Author - Marian Haley Beil

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Review — ANDEAN ADVENTURES by Allan Wind (Ecuador)
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Review — FEVER! AND OTHER STORIES FROM THE LAND OF MOBUTU
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Review — ME RAMBLINS ’CROSS THE WIDE MISSOURI by David S. Smits (Guatemala)
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New books by Peace Corps writers — November & December 2020
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Review — LEARNING PEACE: Stories from My Time in Peace Corps Ethiopia by Krista Jolivette
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“Why a Biden-Harris Administration should prioritize the Peace Corps”
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New books by Peace Corps writers: September – October 2020
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YOU TRY PAA: A LOVE SONG IN TRANSLATION by Cythia Ann Caul (Ghana)
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Review — POETRY SKETCHES by Eldon Katter
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The Fourth Goal of Former Peace Corps Volunteers

Review — ANDEAN ADVENTURES by Allan Wind (Ecuador)

  Andean Adventures: An Unexpected Search for Meaning, Purpose and Discovery Across Three Countries Allan “Alonzo” J. Wind (Ecuador 1980–82) Self-published August 2020 270 pages $14.99 (paperback), $4.19 (Kindle Reviewed byD.W. Jefferson (El Salvador 1974–76; Costa Rica 1976–77) • Allan Wind knew he wanted to join the Peace Corps from pretty early in his life. But he expected that he would serve two years abroad and then return to the US and continue his career. He became a Peace Corps volunteer (PCV) and served for two years in Ecuador but after that he did not return home. He stayed on in Ecuador, working in development, later working in Bolivia and Peru as well. This is a memoir of the early years of Wind’s lifelong career in development. He begins his journey after college in 1980. From the beginning he is an agitator, always trying to go beyond his job description to . . .

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Review — FEVER! AND OTHER STORIES FROM THE LAND OF MOBUTU

  Fever! and other stories from The Land of Mobutu Peter Loan (Staff— CD Zaire 1976–79; Washington) Peace Corps Writers August 2020 100 pages $9.99 (paperback), $5.99 (Kindle) Reviewed by Larry Trouba (Togo 1988–90; staff/APCD Benin 1997–2000) • Ebola, insanity and physical insecurity are just a few of the themes that Peter Loan explores in Fever! and Other Stories from the Land of Mobutu. In his debut short story collection, Loan gives the reader a glimpse of life in 1970s Zaire for Peace Corps Volunteers and staff living in a county which perhaps more than any other typified the kleptocracy that was omnipresent in sub-Saharan Africa, but also a land that nevertheless engendered a fond affection for those dedicated enough to face the challenge. This collection illustrates some of the issues faced by Peace Corps administrators in overseeing a large program in a vast African country, third the size of the . . .

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Review — ME RAMBLINS ’CROSS THE WIDE MISSOURI by David S. Smits (Guatemala)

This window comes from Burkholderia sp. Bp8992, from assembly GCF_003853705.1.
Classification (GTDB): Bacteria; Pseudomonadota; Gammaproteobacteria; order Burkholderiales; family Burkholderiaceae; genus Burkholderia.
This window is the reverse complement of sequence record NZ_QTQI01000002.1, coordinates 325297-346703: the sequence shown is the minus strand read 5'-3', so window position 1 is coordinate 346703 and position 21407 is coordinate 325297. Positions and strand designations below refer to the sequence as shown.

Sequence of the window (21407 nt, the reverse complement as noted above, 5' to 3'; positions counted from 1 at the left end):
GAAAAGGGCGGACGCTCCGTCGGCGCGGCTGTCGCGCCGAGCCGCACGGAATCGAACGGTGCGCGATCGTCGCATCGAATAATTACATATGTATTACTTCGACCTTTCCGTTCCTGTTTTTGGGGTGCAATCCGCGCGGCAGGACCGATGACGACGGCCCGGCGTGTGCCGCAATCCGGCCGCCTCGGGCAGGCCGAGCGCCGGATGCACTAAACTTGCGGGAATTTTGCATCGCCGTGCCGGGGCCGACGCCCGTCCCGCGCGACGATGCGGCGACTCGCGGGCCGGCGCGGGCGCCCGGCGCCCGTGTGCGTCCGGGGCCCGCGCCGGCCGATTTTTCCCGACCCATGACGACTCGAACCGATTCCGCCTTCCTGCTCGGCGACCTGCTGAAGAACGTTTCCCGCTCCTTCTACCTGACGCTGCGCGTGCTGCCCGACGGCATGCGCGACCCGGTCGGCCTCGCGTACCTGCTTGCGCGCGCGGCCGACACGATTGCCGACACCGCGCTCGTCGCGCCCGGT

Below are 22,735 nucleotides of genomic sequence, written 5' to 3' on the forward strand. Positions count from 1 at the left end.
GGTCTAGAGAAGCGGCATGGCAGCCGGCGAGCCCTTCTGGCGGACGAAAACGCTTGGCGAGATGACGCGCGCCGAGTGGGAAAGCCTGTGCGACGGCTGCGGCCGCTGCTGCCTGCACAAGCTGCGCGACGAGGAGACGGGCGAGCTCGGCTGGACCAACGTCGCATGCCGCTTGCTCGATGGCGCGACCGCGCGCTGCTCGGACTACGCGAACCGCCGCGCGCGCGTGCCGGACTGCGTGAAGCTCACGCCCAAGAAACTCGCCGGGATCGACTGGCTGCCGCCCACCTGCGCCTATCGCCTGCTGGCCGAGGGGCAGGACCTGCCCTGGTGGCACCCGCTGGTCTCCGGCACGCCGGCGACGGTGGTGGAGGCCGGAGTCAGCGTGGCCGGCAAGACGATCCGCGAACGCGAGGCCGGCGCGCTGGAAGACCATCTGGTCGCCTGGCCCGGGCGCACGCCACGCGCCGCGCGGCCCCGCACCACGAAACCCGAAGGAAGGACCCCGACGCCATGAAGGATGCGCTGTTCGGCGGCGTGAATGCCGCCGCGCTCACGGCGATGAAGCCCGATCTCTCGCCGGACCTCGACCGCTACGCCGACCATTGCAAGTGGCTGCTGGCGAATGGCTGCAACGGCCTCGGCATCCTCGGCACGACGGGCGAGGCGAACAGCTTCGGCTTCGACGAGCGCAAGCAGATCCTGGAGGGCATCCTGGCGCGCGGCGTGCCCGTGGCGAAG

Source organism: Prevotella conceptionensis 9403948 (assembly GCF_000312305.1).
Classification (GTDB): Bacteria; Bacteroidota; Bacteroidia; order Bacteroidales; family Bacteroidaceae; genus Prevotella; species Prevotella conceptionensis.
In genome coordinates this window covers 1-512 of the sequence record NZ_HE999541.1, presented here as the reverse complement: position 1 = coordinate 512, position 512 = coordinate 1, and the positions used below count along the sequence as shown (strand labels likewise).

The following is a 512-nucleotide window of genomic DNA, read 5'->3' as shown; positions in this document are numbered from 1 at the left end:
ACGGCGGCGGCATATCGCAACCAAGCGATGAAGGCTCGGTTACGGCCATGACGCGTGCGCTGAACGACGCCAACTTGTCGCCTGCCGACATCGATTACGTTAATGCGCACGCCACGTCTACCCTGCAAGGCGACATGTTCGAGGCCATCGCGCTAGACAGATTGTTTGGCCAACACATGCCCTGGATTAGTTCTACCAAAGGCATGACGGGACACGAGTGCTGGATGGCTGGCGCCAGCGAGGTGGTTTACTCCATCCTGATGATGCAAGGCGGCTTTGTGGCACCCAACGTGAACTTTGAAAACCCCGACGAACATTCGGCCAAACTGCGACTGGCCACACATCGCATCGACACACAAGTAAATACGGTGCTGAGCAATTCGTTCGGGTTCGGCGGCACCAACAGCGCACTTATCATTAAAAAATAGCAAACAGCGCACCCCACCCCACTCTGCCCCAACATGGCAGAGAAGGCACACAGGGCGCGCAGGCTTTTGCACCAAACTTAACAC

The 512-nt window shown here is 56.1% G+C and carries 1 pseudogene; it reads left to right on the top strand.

Me Ramblins ‘Cross the Wide Missouri: The Adventures of a Wayfarin Man in the Ol’ West by David S. Smits (Guatemala 1963–65) Peace Corps Writers 2017 500 pages   Reviewed by D.W. Jefferson (El Salvador 1974-76; Costa Rica 1976-77) • If most of what you believe you know about American frontier life in the pre-Civil War years is from movies and TV shows, you should definitely read this book. Author David Smitts was a professor of American history, specializing in U.S. westward expansion and the evolving frontier region for 38 years before retiring. He had often assigned his students to create a fictitious character and insert him or her into authentic events in history based on what primary sources they could find. The character, acting as chronicler, would interact with actual individuals of the time period who should behave in accordance with the historical record. The completed project would take . . .

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New books by Peace Corps writers — November & December 2020

  To purchase any of these books from Amazon.com — CLICK on the book cover, the bold book title, or the publishing format you would like — and Peace Corps Worldwide, an Amazon Associate, will receive a small remittance from your purchase that will help support the site and the annual Peace Corps Writers awards.    We now include a one-sentence description — provided by the author — for the books listed here in hopes of encouraging readers  1) to order the book and 2) to volunteer to review it. See a book you’d like to review for Peace Corps Worldwide? Send a note to Marian at marian@haleybeil.com, and we’ll send you a copy along with a few instructions. • What is Ethiopia? Artwork by Biniyam Alazar, text by Andrew Tadross (Ethiopia 2011-13) Independently published 43 pages November 2020 $8.00 (Paperback) A coloring book for all ages, What is Ethiopia?  attempts to show Ethiopia as the sum of its parts with . . .

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Review — LEARNING PEACE: Stories from My Time in Peace Corps Ethiopia by Krista Jolivette